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Grandparents race to the rescue of college funds

NEW YORK — In an era of stagnant wages and rising prices, Americans are expected not only to pay the daily bills and save millions for retirement, but also put away enough for college for their kids.

The only problem is that most people can't afford to save simultaneously on so many fronts.

So who is coming to the rescue? Grandparents such as Maureen Reiter.

Reiter, a retired pharmacist from Kansas City, Missouri, has four grandkids, ages 4 and younger. Reiter and her husband are already contributing to 529 college-savings plans for every single one of them.

“I see a lot of grandparents doing whatever they can to help their grandkids,” said the 61-year-old. “And a 529 plan is an ideal way to do it.”

Indeed, according to Boston-based financial research firm Strategic Insight, more and more grandparents are doing exactly that. The firm's 2014 529 Consumer Survey found that 13.1 percent of 529 accounts are now owned by grandparents. That is up from 9.5 percent in 2012, meaning generous grandparents have ballooned by over a third in just two years.

This may be a natural expression of the fact that Baby Boomers hold much of the nation’s wealth. With a massive cohort of roughly 76 million members, some already at the tail end of long careers, many have accumulated enough assets to be in a position to help.

Meanwhile, their grandkids are facing whopping price tags for higher education. The average annual cost of a private, four-year college has now surpassed $30,000, according to The College Board — and that is for tuition and fees alone.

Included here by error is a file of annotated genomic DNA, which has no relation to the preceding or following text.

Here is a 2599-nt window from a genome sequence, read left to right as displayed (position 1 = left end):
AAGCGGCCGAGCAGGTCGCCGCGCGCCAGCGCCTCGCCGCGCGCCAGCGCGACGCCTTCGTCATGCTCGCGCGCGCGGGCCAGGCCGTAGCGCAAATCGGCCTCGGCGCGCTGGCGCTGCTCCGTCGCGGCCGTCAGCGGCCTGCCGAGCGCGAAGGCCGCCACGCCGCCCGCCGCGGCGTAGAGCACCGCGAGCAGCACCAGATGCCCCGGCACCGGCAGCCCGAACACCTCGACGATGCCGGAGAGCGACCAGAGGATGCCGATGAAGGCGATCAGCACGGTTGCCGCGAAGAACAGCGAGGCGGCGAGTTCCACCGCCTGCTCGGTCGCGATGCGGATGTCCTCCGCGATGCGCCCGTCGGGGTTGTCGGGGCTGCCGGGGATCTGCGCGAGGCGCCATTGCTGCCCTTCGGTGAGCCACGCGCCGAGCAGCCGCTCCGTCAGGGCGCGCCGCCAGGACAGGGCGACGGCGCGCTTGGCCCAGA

With this growing trend, though, some complex tax, financial-aid, and emotional issues emerge. Will grandparents’ generosity affect the grandkids' ability to qualify for federal student aid? Who enjoys the tax-benefits of 529-plan contributions, exactly? And might the mixing of money and family spark some unintended drama?

In short, it’s not enough to be generous. You also have to be smart about your generosity.

The more assets available to a student, the higher the expected family contribution, which results in less federal financial aid. While a grandparent-owned 529 plan is not among the assets you have to list on the Free Application for Federal Student Aid (FAFSA), distributions from the plan are considered income during that year, said Andrea Feirstein, a 529-plan expert and head of Manhattan's AKF Consulting. And that could affect aid granted for the following year.

The way to structure a grandparent's 529 is to set it up so that it's the money used in the final year of a child's higher education.

“That way, it has little impact on FAFSA analysis, and you have managed to keep it out of available assets,” Feirstein noted.

A grandparent-owned 529 is far from the only option you have to help out the grandkids. You can simply direct cash into an existing parent-owned account, since almost every 529 plan accepts third-party contributions.

The process is simple: Get a contribution form from the 529-plan provider, fill in basic information such as account number and the names of the account owner and beneficiary, and send in a check.

Just keep in mind that third-party contributions may not be eligible for tax deductions, which can be substantial. It depends on the particular state plan. Check out a full list of potential tax benefits at